GraphQL Subscriptions with Go (gqlgen) Example

28 March 2021

GraphQL subscriptions are extremely useful in situations when a server needs to update its clients. A chat application is a great example to demonstrate this, as when new messages arrive we want to distribute them among all chat participants as quickly as possible without polling. When I first started looking at implementing GraphQL subscriptions in Go it took me a bit before I had my aha moment and everything clicked together. Also, at that time there were not a whole lot of examples that I could look at or reference. This post will go over a concrete chat application example using GraphQL subscriptions and a backend built in Go with gqlgen.

Source Code

If you would like to jump straight to the code and run the example yourself, it is available in the following repo.

Introduction

My assumption here is that you are already familiar with GraphQL and gqlgen, so let’s first go over a high-level overview of how the chat application will work. For details on GraphQL refer to the great resources at howtographql.com.

  • Clients communicate with a server to send and receive messages.
  • Clients use a GraphQL mutation to post new messages.
  • When starting up, clients open a GraphQL subscription over WebSocket to instantly receive new messages being posted.

We will use the front-end chat client and GraphQL schema from the following tutorial and replace the backend with our own Go version. Let’s begin by looking at the more interesting bits needed to put together our GraphQL server. The schema defines a Message type, and a query, mutation, subscription to interact with the messages as follows:

type Message {
  id: ID!
  user: String!
  content: String!
}
type Query {
  messages: [Message!]
}
type Mutation {
  postMessage(user: String!, content: String!): ID!
}
type Subscription {
  messages: [Message!]
}

GraphQL Server

Next, let’s look at defining our GraphQL server with gqlgen. One thing to note is we will not use NewDefaultServer when declaring the server to have more freedom adding additional transports.

...
// CORS setup
c := cors.New(cors.Options{
    AllowedOrigins:   []string{"http://localhost:4000", "http://localhost:8080"},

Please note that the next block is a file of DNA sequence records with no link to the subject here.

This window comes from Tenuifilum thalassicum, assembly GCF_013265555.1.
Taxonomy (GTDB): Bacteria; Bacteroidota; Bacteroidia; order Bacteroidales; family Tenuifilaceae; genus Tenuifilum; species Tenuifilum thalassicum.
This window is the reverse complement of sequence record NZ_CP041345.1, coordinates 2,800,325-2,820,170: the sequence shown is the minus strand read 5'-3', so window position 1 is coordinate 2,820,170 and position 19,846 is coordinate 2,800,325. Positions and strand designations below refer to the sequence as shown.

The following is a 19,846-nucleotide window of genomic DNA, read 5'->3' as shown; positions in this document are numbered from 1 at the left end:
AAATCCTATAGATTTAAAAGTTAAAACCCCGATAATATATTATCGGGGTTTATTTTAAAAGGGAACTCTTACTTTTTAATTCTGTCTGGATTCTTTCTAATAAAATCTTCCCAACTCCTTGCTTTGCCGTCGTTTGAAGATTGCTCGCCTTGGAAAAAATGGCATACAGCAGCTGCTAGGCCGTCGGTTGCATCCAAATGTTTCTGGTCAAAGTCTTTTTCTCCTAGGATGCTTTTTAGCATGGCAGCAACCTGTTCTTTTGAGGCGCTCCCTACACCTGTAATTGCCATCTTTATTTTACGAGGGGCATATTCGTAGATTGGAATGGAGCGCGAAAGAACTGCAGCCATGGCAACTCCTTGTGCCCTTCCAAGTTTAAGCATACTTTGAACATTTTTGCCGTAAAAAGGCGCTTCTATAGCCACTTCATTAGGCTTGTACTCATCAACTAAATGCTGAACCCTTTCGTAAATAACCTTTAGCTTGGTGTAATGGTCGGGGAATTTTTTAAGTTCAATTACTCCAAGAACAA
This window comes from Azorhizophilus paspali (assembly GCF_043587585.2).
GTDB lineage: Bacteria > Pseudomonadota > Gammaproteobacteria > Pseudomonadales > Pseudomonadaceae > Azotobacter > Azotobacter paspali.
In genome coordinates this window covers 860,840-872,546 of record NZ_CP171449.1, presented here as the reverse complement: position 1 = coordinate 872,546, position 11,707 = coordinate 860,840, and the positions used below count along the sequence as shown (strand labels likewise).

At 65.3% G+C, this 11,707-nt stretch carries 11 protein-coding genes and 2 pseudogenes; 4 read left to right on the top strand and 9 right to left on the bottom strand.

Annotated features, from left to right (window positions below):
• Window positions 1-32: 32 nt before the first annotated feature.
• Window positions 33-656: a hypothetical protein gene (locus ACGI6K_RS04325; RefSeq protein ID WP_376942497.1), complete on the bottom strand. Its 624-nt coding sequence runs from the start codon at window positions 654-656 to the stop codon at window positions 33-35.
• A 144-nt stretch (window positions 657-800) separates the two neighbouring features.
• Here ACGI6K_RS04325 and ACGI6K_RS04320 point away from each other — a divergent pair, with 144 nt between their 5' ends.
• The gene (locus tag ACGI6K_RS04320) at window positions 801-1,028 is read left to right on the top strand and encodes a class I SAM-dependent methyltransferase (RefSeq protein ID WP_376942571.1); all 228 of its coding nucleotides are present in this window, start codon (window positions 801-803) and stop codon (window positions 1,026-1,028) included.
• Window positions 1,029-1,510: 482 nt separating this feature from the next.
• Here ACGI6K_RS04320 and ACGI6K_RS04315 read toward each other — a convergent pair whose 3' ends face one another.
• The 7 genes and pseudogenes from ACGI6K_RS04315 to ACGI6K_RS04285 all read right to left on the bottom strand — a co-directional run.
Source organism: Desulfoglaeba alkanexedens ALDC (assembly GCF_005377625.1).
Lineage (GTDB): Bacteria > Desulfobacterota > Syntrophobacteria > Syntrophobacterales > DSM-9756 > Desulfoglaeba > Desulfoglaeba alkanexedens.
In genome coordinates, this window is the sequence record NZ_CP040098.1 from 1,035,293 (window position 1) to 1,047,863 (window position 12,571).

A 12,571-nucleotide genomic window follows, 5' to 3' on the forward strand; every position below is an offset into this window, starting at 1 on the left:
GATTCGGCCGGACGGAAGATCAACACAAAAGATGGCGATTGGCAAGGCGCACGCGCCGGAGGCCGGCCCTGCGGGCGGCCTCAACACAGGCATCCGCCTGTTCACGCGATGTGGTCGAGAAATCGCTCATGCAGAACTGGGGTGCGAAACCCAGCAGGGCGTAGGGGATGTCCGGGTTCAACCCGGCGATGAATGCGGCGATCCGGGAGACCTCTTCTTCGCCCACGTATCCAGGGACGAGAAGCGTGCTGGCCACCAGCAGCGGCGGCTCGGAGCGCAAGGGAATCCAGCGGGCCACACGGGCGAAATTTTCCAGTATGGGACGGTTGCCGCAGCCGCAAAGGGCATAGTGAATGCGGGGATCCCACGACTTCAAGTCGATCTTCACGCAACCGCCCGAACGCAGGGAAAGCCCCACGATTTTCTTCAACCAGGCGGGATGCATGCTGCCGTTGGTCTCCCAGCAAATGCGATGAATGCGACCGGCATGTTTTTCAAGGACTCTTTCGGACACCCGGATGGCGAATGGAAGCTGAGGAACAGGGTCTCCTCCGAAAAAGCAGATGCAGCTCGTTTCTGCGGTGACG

AllowCredentials: true,
    Debug:            false,
})
// Use New instead of NewDefaultServer in order to have full control over defining transports
srv := handler.New(generated.NewExecutableSchema(generated.Config{Resolvers: &graph.Resolver{
    ChatMessages: []*model.Message{},
    ChatObservers: map[string]chan []*model.Message{},
}}))
srv.AddTransport(transport.POST{})
srv.AddTransport(transport.Websocket{
    KeepAlivePingInterval: 10 * time.Second,
    Upgrader: websocket.Upgrader{
        CheckOrigin: func(r *http.Request) bool {
            return true
        },
    },
})
srv.Use(extension.Introspection{})
...

GraphQL Resolvers

The last interesting bit to look at is the gqlgen generated resolvers and how we can implement them. Let’s first look at the Resolver struct which serves as dependency injection and point out that this is where we will maintain the state of active subscriptions. That is, whenever a client opens a subscription, the server needs to keep track of it so data can be pushed to it. We achieve this with a Go channel. We have a field named ChatObservers of type map[string]chan []*model.Message to maintain state, and match what the schema has defined for our subscription. The Resolver would look like this:

type Resolver struct {
    // All messages since launching the GraphQL endpoint
    ChatMessages  []*model.Message
    // All active subscriptions
    ChatObservers map[string]chan []*model.Message
    mu            sync.Mutex
}
Subscription